From The New York Times: http://www.nytimes.com/2015/10/07/opinion/how-did-the-democrats-become-favorites-of-the-rich.html
Voters on both the left and the right often claim that there is no difference between the Democratic and Republican Parties, and of course that isn’t true. There’s a big difference between Elena Kagan and Antonin Scalia, for one thing. But there may be more to this argument than you think.
Democrats now depend as much on affluent voters as on low-income voters. Democrats represent a majority of the richest congressional districts, and the party’s elected officials are more responsive to the policy agenda of the well-to-do than to average voters. The party and its candidates have come to rely on the elite 0.01 percent of the voting age population for a quarter of their financial backing and on large donors for another quarter.
The gulf between the two parties on socially fraught issues like abortion, immigration, same-sex marriage and voting rights remains vast. On economic issues, however, the Democratic Party has inched closer to the policy positions of conservatives, stepping back from championing the needs of working men and women, of the unemployed and of the so-called underclass.
In this respect, the Democratic Party and its elected officials have come to resemble their Republican counterparts far more than the public focus on polarization would lead you to expect. The current popularity of Bernie Sanders and his presidential candidacy notwithstanding, the mainstream of the Democratic Party supports centrist positions ranging from expanded free trade to stricter control of the government budget to time limits on welfare for the poor.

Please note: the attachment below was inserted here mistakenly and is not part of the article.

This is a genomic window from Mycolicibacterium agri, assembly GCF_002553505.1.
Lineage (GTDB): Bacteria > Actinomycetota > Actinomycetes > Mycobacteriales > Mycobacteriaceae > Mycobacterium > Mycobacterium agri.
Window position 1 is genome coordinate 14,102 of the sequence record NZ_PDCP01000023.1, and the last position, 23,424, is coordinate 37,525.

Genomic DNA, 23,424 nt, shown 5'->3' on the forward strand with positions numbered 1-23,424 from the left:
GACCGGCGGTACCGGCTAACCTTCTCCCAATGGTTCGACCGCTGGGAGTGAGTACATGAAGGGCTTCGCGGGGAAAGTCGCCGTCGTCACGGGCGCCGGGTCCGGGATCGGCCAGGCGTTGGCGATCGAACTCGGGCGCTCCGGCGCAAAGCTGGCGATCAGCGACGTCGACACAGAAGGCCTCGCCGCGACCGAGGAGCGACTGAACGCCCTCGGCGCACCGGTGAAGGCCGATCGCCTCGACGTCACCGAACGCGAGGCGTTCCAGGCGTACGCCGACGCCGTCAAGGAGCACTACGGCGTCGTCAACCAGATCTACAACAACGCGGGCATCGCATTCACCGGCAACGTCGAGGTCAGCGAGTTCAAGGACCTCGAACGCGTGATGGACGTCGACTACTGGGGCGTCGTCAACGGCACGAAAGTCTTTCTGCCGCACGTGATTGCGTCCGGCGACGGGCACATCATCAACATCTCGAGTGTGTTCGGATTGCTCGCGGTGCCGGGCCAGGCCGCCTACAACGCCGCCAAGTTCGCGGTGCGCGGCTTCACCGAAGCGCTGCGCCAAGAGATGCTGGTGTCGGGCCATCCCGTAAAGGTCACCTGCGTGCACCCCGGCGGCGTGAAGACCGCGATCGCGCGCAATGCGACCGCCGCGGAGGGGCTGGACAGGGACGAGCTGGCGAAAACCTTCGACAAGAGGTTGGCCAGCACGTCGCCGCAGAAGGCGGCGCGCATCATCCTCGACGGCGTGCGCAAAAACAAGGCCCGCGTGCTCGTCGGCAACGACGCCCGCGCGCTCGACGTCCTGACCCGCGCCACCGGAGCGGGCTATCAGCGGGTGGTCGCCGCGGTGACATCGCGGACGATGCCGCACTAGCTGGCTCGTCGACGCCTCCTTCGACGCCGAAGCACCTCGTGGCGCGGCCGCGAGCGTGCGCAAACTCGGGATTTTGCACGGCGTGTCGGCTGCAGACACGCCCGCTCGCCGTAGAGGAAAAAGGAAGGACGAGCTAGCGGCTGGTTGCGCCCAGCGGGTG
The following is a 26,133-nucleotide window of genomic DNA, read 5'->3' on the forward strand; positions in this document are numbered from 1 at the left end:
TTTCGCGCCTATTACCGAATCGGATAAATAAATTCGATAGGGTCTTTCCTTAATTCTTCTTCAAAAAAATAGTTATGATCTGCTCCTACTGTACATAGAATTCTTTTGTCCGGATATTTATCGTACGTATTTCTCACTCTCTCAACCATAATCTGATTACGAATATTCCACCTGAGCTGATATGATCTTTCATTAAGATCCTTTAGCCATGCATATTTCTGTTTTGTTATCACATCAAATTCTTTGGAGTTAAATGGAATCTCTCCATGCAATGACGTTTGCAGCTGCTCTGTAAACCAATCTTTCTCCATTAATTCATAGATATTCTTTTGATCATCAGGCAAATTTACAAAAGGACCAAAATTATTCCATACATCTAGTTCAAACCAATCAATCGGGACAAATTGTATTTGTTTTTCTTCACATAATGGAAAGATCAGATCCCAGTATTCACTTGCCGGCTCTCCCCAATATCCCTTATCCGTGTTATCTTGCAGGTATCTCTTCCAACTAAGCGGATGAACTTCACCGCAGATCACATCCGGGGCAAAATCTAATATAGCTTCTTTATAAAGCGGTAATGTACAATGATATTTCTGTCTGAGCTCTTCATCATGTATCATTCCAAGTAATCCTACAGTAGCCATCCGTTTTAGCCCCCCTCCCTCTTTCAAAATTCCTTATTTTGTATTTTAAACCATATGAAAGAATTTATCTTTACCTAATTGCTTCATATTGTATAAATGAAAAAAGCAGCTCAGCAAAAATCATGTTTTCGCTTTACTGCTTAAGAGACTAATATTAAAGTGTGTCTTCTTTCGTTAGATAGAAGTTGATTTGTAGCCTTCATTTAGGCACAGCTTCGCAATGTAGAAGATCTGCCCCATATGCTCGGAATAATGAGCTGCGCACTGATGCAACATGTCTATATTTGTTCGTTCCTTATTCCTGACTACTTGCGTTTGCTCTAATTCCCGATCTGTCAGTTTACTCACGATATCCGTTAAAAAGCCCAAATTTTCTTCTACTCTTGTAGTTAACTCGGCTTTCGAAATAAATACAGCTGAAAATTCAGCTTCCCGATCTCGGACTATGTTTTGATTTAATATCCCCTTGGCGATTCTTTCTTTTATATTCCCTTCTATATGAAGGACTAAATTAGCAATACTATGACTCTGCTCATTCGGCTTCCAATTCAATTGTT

“Both Republicans and many Democrats have experienced an ideological shift toward acceptance of a form of free market capitalism which, among other characteristics, offers less support for government provision of transfers, lower marginal tax rates for those with high incomes, and deregulation of a number of industries,” the political scientists Adam Bonica, Nolan McCarty, Keith Poole and Howard Rosenthal write in a 2014 essay titled “Why Hasn’t Democracy Slowed Rising Inequality?”